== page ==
Word has it that monetary policy in the U.S. might even be so "good" (relatively speaking) that it could become boring soon...Say it isn't so! (Lars I'm not picking on you personally) To be sure, in some respects it appears as though monetary issues are headed back towards "normalcy", as statistics and bottom lines continue to improve. Might this state of affairs even be reminiscent of the Great Moderation in the U.S.? Okay I'm being a bit melodramatic, but then I'm not quite yet ready to sing "Happy Days are Here Again".
Fortunately I'm in good company with plenty of Market Monetarists, who remain concerned whether greater economic stability is a certainty in the years ahead. Still, 2013 was a year for progress and not just in the U.S. by any means. Indeed, there has been enough improvement in the economy that Scott Sumner anticipates Market Monetarists will no longer expect further monetary stimulus in a year's time, give or take some wide variances in opinion among MMs!
In a sense the ongoing challenges come down to a one word question: Why? That is, why is Market Monetarism embraced by its advocates, and what they believe it can accomplish. Reasons - of course - vary. Yet individual positions will matter more, as the conversation moves forward. To a degree, advocacy for Market Monetarism came about as a somewhat impartial observation, regarding indicators that appear most capable of providing monetary stability. That basic premise of course continues to be the case. But behind the premise, also lie the millions of lives that have been affected by long term unemployment. What's more, this strict focus, which does not really include an active (symbolic) "why" except in terms of statistical efficacy, is frequently challenged on its face by those who doubt its capacity. This is true not just of economists but by observers in general.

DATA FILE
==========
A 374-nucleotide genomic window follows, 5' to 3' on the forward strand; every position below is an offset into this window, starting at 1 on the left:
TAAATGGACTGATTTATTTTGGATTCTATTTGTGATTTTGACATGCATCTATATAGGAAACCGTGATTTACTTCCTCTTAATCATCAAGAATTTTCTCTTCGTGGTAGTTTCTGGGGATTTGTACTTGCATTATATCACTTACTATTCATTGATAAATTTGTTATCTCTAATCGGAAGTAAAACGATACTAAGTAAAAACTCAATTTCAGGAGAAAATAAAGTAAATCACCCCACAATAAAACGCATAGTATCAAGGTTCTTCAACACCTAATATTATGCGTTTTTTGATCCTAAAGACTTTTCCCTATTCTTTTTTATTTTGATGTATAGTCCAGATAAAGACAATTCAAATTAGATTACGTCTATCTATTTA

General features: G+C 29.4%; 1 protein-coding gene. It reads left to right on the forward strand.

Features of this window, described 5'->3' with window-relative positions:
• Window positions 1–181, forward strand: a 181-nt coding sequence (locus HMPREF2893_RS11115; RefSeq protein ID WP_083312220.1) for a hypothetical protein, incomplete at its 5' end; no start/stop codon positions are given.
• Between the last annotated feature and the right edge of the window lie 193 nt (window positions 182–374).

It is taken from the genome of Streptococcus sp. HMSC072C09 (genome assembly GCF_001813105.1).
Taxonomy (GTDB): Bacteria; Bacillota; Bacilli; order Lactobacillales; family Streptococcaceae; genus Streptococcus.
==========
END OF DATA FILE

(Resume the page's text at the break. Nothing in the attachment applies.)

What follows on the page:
And even though a nominal level target can provide economic stability, there is not yet a symbolic explanation for its rationale in anyone's mind. That means nominal targeting remains susceptible to misinterpretation or misapplication - even when people don't necessarily realize that this is happening. In the process of reaching out and attempting compromise with the concept itself, I've seen Market Monetarists ridiculed too many times because they allowed the conversation to take place solely in measurement based terms. Something is still missing here. We need to be able to indicate why this measurement can provide stability, beyond the economic language itself. What is it specifically about the level target that has this capacity? Can this stability still happen even if money no longer operates under recognizable circumstances?
It's not good if I question the continuing premise of IOR, for instance. Whether or not I believe normalcy is possible with IOR, laypeople have to be able to relate to the answers to these questions or they will not find reason to back the Market Monetarist framework. After all, we need all the support we can get, when in fact bureaucracy, business and academia obstinately stand in the way. In the 20th century, seemingly it would have been enough for central bankers to be convinced of the applicability of a nominal target rule. Even if central bankers were open to nominal targeting now, that alone might not be enough to create overall agreement in the 21st century. Certainly the political realm is not ready to provide productive input at the moment or any time soon, and we need to craft a broader appeal that reaches to the heart, not just the mind.
The gains of a nominal targeting rule - while they may appear to be about one institution, really are nothing of the sort, for the economic gain they represent goes well beyond the idea of institution itself - even if the action is something embodied by an institution that represents economic activity. Therefore the discussion of Market Monetarism suggests the possibility of reaching beyond institutions for solutions in general. What's more, a Market Monetarist solution to unemployment problems that is fully integrated with economic participation at all levels, is much preferable to an MMT solution for instance that would attempt to provide a base income with no true ties to consumption and production capacity.